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RAVPower Pioneer Series 20000mAh 60W PD USB-C Power Bank w/ Quick Charge EXPIRED

$33.70
$53.99
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Sunvalley Brands via Amazon has RAVPower Pioneer Series 20000mAh 60W PD Portable Charger USB-C Power Bank w/ Quick Charge for $33.71 when you 'clip' the $3 off coupon located on the product page and apply promotion code 20G925RV at checkout. Shipping is free. Thanks Bgunn925 & slow_hachiroku

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Editor's Notes & Price Research

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Edited January 29, 2020 at 01:43 PM by
I bought this yesterday for $53, then checked back today to see it had dropped by ~$8, plus an additional $3 off instant coupon.


https://www.amazon.com/Portable-R...7N9&sr=8-4

https://www.amazon.com/Portable-R...amp;sr=8-4
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Its $33.71 before tax after clipping $3 coupon and adding code 20G925RV at checkout.

In 4 1, lowest I have seen for reputable 60w out/30w in power bank, thanks OP!!
18 Helpful?
Math:

1 Watt = 1 Amp x 1 Volt
1 Amp of current draw for 1 hour = 1Ah (amp hour)
1000 mAh (milliamp hours) = 1Ah (amp hour)

LiPo batteries are nominally 3.74V for capacity calculations (max charge is between 4.2V and 4.3V, but they will drift down to 3.3-3.4V before they must be recharged)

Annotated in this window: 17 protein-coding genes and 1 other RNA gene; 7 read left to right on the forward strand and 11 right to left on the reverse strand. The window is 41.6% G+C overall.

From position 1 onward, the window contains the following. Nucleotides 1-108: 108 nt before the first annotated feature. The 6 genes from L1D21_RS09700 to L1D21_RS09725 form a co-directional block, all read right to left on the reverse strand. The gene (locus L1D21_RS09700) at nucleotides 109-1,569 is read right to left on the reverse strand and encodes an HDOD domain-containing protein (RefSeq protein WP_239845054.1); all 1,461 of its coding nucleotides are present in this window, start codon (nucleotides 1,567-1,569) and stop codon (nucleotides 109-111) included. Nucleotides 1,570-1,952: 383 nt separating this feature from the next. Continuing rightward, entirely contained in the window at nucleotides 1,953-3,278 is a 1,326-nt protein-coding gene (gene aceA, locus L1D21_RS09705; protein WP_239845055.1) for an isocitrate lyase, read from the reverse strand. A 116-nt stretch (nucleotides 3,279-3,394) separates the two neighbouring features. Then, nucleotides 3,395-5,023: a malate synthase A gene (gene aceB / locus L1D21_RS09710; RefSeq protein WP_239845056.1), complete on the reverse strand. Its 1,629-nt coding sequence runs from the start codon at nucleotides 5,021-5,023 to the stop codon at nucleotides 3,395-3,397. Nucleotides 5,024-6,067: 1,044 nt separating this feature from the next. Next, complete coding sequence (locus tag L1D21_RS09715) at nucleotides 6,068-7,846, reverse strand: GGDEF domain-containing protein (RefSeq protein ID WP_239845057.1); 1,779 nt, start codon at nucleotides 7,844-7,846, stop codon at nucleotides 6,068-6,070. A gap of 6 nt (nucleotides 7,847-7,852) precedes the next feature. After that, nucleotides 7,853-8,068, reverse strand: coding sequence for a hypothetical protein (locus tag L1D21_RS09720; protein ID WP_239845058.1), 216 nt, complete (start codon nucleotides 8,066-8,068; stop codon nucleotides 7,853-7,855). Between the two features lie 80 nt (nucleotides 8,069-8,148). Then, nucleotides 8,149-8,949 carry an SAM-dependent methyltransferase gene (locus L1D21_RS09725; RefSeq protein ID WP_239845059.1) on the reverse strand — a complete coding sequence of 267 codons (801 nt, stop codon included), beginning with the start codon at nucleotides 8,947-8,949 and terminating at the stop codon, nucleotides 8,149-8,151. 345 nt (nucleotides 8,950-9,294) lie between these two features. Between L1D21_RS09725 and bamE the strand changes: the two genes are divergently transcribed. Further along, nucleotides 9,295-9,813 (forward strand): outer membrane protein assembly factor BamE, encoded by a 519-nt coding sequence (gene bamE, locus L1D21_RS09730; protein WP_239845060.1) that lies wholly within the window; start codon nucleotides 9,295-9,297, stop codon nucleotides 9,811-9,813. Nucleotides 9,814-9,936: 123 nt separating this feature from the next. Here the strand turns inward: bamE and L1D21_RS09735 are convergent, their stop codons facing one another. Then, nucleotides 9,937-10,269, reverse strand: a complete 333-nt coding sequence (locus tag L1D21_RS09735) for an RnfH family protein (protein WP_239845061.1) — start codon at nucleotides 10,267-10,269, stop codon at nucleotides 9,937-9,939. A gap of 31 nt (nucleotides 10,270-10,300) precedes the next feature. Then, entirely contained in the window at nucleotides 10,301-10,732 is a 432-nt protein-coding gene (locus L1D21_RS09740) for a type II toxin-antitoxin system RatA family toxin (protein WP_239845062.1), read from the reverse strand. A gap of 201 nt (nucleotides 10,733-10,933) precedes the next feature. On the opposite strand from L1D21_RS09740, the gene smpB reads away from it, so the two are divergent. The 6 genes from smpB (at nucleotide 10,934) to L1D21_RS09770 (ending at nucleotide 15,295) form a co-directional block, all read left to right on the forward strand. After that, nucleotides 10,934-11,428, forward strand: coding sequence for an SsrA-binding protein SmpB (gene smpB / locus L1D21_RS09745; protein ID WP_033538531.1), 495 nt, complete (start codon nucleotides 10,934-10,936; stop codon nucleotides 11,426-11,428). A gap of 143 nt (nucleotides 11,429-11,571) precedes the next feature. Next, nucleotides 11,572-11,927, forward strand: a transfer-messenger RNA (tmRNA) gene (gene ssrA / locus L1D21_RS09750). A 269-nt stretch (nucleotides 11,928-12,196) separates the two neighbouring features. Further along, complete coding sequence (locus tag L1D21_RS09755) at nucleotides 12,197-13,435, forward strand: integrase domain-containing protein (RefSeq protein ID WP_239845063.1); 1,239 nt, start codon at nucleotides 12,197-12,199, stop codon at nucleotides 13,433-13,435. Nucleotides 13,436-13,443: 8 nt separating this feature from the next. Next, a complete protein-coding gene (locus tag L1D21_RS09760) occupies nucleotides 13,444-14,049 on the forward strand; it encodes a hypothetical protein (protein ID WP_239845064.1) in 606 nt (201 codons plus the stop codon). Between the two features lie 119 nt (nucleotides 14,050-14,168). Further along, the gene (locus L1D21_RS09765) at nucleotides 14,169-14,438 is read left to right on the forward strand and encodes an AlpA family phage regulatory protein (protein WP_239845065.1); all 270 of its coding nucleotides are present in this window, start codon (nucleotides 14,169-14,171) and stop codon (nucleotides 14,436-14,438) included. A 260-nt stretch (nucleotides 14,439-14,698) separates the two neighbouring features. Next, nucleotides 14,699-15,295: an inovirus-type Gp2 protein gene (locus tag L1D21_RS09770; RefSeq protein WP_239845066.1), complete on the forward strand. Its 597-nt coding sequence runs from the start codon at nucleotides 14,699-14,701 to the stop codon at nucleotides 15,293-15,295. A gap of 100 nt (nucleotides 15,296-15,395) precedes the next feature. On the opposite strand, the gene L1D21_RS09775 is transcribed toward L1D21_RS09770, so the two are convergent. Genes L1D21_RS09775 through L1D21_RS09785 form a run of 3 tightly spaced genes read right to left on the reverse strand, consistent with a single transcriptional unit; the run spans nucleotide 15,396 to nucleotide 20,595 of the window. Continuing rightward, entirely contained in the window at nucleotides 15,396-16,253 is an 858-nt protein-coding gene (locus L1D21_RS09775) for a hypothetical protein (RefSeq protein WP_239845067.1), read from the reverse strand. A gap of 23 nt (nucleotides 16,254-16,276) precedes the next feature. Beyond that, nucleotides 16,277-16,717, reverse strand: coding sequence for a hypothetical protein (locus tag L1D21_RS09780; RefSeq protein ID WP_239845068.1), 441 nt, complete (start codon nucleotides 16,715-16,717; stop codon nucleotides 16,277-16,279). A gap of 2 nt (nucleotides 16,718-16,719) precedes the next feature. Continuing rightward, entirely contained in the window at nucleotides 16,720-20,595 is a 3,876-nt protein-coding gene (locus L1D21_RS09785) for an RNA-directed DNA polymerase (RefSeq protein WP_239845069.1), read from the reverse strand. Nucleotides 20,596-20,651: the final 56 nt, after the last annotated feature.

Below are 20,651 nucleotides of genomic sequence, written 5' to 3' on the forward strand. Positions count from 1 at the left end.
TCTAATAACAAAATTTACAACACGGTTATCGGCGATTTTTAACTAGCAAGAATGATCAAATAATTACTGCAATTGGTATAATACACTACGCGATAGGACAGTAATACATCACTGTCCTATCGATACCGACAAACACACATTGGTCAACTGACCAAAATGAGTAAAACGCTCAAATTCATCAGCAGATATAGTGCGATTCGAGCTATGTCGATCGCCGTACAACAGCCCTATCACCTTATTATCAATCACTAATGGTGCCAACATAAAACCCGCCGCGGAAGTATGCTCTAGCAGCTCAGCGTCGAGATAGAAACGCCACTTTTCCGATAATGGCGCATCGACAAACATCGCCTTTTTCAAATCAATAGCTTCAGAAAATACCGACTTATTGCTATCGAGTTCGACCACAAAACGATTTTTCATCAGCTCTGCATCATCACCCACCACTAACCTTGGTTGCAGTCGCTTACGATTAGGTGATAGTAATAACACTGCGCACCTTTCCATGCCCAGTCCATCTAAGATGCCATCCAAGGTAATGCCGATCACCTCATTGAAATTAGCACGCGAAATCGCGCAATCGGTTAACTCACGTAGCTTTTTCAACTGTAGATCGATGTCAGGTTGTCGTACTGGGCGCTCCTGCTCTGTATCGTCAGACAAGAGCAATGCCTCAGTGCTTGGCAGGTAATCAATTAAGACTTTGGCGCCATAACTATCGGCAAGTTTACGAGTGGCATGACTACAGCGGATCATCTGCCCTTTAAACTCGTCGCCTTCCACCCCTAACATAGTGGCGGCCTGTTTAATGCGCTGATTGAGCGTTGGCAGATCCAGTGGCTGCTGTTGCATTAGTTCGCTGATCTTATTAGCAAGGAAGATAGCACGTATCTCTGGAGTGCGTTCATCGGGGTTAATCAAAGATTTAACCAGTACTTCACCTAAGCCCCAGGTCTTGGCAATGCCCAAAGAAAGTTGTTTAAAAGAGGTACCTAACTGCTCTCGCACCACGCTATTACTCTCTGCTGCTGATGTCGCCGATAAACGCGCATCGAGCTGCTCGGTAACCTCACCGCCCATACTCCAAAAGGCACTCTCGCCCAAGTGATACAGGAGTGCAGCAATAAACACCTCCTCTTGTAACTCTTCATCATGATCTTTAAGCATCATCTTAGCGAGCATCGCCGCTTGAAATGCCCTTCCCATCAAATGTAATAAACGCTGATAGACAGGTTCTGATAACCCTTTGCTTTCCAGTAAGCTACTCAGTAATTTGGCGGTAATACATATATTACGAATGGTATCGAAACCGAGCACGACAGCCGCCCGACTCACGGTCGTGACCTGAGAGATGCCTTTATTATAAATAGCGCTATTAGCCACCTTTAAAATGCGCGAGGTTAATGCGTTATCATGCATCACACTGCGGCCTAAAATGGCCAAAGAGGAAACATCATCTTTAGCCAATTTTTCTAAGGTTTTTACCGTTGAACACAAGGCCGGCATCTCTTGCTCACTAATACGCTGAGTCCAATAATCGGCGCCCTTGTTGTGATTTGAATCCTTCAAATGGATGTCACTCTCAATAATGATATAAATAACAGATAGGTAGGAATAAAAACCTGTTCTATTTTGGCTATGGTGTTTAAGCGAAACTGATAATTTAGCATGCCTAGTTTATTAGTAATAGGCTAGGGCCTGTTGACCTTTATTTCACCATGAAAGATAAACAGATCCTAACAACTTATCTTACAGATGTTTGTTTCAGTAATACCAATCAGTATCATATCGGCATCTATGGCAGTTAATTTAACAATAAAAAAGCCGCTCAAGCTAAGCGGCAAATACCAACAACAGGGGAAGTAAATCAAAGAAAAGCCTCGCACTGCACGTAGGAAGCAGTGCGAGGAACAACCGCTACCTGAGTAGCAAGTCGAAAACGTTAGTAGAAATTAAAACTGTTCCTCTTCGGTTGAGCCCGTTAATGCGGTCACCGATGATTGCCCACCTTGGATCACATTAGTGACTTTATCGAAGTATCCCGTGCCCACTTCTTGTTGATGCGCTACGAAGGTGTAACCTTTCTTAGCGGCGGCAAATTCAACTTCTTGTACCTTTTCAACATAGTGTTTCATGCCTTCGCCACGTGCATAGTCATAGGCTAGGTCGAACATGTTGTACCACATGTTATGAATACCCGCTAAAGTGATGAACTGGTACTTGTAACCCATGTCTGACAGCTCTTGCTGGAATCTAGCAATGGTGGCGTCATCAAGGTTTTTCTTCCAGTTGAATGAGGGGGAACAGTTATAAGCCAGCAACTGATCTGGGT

If you know Then multiply by To get
mAh 0.00374 Wh
Ah 3.74 Wh
Wh 267 mAh
Wh 0.267 Ah


Practically speaking, you should only use 80% of the battery rating to determine the amount of recharge you can get due to losses in charging and conversion, so this 20,000mAh battery will only result in 16,000mAh of charge into your laptop, or about 60Wh worth of real-world charging.

Edit: Sorry for the Code block; I'm not sure how to do tables. Also, LOL that sehlceris and I cross posted.
13 Helpful?
Found on a website:
Multiply voltage (3.7 or 3.6, I don't know which, but it won't change the math by much) by aH (this bank has 20000 milliamp hours, so divide that by 1000 to get 20 aH)

3.6v * 20aH = 72Wh

However, you should multiply the Wh of this bank by 0.7 to account for power transfer inefficiency and also the possibility that ravpower is inflating their numbers a bit.

So 72Wh * 0.7 = 50.4 Wh.

I'd guess that you can charge half your laptop's battery. Your laptop battery is abnormally giant, by the way.
9 Helpful?

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#3
This must be really new, since I've been periodically checking Amazon for any name brand, reasonably priced portable charger with a 60W output for my laptop.
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#4